Granted, this article is about preparing your pup and provides a sample of basic information regarding these “crucial”, formative weeks. Additionally, however, I need to emphasize the fact that almost any dog can be reformed. Almost all behavior problems in dogs can be traced to some responsibility of a person in their lives. And when I say “almost” I mean about 98%.
Though it is important to know where a dog comes from, his background that can reasonably explain any issues,
~what you do with that dog or pup from the moment you get hands on him is what will determine the rest of his life~
Sure, I do not agree with isolating pups from their litter early on. But I dropped the ball with my girl when it comes to the fear-reactive behavior issues she now has. At the same time, I could have obtained a younger pup, one that was still with her litter and not taken for extra training/imprinting. The problem there was as soon as I saw her photo (above), I just could not resist! 🙂 I just had to have that particular pup!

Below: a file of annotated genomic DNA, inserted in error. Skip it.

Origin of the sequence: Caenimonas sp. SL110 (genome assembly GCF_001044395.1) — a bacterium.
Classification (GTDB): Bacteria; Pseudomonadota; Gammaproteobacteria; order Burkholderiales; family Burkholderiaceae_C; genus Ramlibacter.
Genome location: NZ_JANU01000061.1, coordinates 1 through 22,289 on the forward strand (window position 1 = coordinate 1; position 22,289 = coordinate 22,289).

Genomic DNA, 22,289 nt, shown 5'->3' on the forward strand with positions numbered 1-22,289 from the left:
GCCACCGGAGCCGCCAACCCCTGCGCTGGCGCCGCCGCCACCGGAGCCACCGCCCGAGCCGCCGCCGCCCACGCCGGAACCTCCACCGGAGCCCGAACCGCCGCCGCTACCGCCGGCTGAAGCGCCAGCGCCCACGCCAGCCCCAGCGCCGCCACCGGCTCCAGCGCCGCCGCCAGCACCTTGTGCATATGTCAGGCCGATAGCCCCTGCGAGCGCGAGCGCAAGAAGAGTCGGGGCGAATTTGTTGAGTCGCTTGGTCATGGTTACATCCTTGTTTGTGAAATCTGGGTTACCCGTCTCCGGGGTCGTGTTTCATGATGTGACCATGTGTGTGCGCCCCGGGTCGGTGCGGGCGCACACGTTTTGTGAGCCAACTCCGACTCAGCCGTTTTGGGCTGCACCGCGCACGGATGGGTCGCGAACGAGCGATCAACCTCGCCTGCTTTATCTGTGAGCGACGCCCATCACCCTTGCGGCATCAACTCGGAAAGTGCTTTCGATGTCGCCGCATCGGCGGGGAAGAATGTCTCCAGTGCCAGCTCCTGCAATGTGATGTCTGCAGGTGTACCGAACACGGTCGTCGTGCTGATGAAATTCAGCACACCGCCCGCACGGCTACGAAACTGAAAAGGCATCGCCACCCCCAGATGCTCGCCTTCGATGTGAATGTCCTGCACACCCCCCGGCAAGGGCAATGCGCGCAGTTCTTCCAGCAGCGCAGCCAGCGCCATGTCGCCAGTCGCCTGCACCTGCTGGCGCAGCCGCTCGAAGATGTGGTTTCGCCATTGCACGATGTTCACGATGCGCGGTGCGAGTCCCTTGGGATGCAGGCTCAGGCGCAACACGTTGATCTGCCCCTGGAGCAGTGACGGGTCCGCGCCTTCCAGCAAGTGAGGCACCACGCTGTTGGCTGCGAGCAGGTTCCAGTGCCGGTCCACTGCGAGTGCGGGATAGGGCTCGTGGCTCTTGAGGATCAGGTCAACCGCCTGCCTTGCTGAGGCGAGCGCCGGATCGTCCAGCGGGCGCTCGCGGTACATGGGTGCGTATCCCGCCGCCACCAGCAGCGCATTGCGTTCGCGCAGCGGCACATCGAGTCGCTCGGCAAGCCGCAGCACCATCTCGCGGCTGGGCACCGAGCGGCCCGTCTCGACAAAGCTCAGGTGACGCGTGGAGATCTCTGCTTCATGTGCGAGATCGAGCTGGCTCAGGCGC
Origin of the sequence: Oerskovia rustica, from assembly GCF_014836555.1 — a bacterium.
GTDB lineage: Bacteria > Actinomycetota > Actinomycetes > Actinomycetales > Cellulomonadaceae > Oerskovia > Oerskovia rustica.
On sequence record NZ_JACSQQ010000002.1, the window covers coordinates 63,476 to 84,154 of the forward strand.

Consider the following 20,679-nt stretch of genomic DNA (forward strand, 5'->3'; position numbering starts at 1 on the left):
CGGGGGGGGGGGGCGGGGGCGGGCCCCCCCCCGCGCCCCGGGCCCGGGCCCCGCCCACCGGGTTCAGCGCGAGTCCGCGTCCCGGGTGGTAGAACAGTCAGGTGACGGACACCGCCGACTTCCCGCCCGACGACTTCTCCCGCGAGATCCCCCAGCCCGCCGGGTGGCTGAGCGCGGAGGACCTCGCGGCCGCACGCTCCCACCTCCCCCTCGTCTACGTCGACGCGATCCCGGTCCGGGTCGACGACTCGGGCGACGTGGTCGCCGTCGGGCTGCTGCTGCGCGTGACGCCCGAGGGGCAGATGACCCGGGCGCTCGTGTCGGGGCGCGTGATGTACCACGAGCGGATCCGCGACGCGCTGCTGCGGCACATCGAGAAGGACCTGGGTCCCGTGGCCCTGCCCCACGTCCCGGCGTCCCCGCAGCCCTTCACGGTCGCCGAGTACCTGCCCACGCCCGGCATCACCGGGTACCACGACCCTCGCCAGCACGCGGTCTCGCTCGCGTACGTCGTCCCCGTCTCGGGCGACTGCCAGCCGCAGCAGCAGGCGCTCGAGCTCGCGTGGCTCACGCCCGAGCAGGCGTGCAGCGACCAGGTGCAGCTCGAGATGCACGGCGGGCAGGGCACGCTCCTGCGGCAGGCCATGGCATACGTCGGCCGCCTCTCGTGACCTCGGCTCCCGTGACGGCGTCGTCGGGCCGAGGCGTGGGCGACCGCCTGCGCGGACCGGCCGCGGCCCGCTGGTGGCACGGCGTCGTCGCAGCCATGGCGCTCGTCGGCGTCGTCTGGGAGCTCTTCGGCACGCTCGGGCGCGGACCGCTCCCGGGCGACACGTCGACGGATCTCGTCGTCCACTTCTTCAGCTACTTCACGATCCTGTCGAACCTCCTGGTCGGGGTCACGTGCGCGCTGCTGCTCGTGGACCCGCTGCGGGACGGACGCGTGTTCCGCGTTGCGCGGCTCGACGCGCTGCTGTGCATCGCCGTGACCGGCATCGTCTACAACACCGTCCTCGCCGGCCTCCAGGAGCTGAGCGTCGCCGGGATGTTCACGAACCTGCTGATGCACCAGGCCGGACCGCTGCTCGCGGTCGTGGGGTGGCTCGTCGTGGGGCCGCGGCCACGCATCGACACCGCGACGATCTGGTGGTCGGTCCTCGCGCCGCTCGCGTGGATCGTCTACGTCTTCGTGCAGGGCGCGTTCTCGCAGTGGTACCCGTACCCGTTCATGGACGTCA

The bottom line is, just like I elaborated in my previous article (Picking a Pup), do your research. Know what you are getting…and getting into…and be prepared to follow through. If you do not want (or cannot) to do the extra work necessary for pups that have been separated (for whatever reason) early, find another pup.
Here We Go!
From this point on, come along with Hanani and I as we work on “her issues.” Much like Tyler Muto, the trainer in New York (Upstate Canine Academy) that specializes in dogs with issues, let’s focus on the fact that there are “No Bad Dogs.” Just bad experiences and, sadly, bad training.
Even though I dropped the ball with my girl, hope is not lost. Like I mentioned earlier, almost all behaviors can be changed. Follow along and let’s watch how well Hanani does as I put the time in with her and help her out of this fear-reactive behavior.
Thanx for stopping by!